How often would I have gathered you as a hen gathers her chicks beneath her wing . . . The Gospel of St. Luke
Bogue Banks. Thirty-four miles long from Fort Macon in the west to the old ferry station at the eastern end, and in most places so narrow you can see both the sound and the ocean from your deck. And you’re never very many feet from tarmac.
But there is at least one spot on the Banks where you can’t hear the SUV’s grinding along Rte. 58. Where the live oaks and loblollies are so thick with greenbrier you wouldn’t even think of taking a shortcut. Where egrets roost in the trees, osprey snag mullet from the inlet, and if you’re real still you can hear the tick and crinkle of a million fiddler crabs tapping their tiny claws to attract a million little females.
The Teddy Roosevelt Natural Area is site of one of North Carolina’s four aquaria, but the real attraction for me and mom are the trails that wind away from the visitors center back into the pine knolls. Away from sun worship to slow black water and tidal ponds. And while I’m slapping mosquitoes, Mom is seeing the merest flash of color from a high branch and exclaiming, ” A Redstart!”
In the steam of the maritime forest and the glare of the strand, parent birds struggle to protect their young from heat. In this third section of Leave and Come Home, I wonder if I have protected my son adequately from his struggles or too much. Does a parent ever finish with worrying whether their child will make it? Will I ever finish questioning whether I’ve been adequate to the task?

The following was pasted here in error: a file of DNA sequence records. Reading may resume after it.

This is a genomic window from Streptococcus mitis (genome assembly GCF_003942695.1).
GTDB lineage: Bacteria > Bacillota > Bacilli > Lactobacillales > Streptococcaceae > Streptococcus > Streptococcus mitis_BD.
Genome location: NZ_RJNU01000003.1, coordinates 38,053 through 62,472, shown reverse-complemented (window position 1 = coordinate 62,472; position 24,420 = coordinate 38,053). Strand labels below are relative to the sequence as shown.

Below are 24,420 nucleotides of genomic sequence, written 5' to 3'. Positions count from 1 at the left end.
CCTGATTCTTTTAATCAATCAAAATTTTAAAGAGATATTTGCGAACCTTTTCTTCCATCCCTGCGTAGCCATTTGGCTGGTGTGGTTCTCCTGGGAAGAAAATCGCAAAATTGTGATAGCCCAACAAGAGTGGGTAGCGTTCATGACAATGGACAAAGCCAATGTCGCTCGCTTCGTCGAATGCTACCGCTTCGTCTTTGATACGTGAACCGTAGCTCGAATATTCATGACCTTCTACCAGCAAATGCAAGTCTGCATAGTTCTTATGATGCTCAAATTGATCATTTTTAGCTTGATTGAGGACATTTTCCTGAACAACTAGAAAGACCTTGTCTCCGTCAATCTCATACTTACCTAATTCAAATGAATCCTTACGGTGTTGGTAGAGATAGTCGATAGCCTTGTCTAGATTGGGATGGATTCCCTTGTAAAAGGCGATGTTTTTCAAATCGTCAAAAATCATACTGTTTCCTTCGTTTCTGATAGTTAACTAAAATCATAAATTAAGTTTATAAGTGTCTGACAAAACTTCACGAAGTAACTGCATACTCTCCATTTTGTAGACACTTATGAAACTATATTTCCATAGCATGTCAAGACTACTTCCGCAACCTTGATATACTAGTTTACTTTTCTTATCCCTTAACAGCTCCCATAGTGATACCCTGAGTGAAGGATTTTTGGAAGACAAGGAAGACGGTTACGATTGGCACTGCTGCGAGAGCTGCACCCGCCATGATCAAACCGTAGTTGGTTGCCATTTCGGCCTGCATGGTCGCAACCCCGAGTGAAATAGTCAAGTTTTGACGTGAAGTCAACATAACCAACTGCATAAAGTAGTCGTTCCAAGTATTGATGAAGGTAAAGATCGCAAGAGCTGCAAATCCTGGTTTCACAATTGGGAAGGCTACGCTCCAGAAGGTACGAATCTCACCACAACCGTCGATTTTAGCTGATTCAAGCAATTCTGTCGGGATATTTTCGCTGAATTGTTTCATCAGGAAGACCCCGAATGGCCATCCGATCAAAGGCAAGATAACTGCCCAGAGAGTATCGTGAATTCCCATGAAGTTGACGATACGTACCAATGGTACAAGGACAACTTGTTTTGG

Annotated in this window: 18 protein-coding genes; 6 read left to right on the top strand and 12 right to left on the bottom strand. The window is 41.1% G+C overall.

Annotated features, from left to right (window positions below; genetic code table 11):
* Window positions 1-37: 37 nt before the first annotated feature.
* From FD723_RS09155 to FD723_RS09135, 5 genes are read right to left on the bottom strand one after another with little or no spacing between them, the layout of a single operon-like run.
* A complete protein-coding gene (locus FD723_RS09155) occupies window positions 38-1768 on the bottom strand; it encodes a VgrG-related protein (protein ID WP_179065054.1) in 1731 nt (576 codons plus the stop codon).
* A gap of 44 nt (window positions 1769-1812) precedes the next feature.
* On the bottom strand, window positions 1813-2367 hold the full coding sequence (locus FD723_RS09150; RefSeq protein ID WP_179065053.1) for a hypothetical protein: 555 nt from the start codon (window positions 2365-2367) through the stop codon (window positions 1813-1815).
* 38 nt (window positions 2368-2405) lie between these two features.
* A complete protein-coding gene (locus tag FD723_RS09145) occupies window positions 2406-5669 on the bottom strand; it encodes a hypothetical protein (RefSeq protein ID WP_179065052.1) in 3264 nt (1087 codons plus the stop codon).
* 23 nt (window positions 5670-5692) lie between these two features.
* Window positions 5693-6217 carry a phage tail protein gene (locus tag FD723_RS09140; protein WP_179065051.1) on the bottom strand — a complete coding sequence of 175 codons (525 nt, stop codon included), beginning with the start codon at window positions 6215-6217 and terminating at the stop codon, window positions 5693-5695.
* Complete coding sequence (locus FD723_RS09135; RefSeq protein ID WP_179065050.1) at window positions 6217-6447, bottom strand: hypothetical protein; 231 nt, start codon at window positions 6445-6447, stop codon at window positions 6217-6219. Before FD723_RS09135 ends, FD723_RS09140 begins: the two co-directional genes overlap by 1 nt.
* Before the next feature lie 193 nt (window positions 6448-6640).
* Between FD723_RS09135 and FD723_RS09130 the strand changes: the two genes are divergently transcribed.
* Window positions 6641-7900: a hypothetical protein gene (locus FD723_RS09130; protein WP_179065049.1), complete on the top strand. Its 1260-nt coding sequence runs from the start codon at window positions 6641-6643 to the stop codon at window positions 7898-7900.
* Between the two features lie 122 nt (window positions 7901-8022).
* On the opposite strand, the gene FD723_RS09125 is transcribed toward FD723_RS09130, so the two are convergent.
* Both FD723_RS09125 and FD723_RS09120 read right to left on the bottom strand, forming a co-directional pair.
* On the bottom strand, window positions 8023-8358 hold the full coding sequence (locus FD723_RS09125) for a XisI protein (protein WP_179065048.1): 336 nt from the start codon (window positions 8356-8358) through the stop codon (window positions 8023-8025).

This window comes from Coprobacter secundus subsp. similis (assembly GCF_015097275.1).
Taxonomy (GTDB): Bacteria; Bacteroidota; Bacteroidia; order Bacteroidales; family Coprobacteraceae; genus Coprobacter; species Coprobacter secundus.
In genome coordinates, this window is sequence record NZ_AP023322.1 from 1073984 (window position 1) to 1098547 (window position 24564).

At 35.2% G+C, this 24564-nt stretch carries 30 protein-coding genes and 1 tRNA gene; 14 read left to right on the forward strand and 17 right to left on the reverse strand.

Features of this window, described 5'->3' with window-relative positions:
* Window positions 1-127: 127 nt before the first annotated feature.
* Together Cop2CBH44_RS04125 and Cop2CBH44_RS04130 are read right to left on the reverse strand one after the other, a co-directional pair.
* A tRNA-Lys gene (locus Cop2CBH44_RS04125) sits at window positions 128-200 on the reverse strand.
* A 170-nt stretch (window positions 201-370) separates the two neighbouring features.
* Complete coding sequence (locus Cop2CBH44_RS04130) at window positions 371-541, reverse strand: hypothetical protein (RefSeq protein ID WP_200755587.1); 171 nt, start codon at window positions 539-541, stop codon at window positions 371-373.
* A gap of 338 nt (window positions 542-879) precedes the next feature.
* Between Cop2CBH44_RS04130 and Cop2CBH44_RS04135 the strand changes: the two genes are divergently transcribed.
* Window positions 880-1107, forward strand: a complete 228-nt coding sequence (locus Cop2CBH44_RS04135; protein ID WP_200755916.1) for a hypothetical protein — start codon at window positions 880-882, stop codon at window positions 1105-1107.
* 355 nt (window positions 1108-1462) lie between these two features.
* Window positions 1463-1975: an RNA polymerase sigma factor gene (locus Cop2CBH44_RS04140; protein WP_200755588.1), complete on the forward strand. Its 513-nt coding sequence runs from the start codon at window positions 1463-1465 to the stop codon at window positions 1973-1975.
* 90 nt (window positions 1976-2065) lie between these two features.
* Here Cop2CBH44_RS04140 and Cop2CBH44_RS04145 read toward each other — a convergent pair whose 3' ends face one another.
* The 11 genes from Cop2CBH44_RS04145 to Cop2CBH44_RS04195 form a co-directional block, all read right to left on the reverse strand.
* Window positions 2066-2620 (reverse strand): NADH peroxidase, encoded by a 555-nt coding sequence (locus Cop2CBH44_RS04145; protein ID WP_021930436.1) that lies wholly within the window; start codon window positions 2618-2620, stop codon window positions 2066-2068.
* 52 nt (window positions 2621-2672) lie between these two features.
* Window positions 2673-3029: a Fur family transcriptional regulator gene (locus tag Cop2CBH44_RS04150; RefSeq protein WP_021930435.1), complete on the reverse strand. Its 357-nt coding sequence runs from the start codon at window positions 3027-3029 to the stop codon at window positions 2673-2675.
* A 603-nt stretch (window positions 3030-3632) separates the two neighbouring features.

. . . . .
Leave and Come Home
Theodore Roosevelt Natural Area, Pine Knoll Shores, North Carolina
It’s been a long time since anything
surprised me. By their mere voices I name each bird
that speaks from the rippled heat of jack pine
and yaupon, but I couldn’t tell you a single word
my son would wish to say. No, that’s wrong. The problem is
I don’t speak a single word I wish
he’d hear. Here the birds cover their eggs
not to keep them warm but cool. They hatch
altricial, blind, but in two weeks they fledge
and fly. All as it should be. I feel I have to lay my arm
on Josh’s shoulder not to push him forward
but to hold him up.
This trail crosses black water and climbs a sand knoll
knee deep in mosquitos; I smack
and squirm, but Mom always looks up. She points
to sunlight coalesced into the shape
of Warbler, Prothonotary, perched at his cleric’s chamber
of commandeered woodpecker hole.
And in your ecclesiastical garments can you accept
confession, the hardest one a father
could admit? That from reticence, confusion,
or hopes never uncovered like a wing not lifted
from the nestling’s eyes, I haven’t held him up
but held him back.
[Leave and Come Home won the 2009 Poet Laureate Award of the NC Poetry Society. In four sections, it reflects some fifty years of being a son and father to a son. Each section covers a different geography, the sighting of a different warbler, and a new phase in our relationship as a family. I posted section 1 on 5/8, section 2 on 5/15, and I will post section 4 on 5/29.]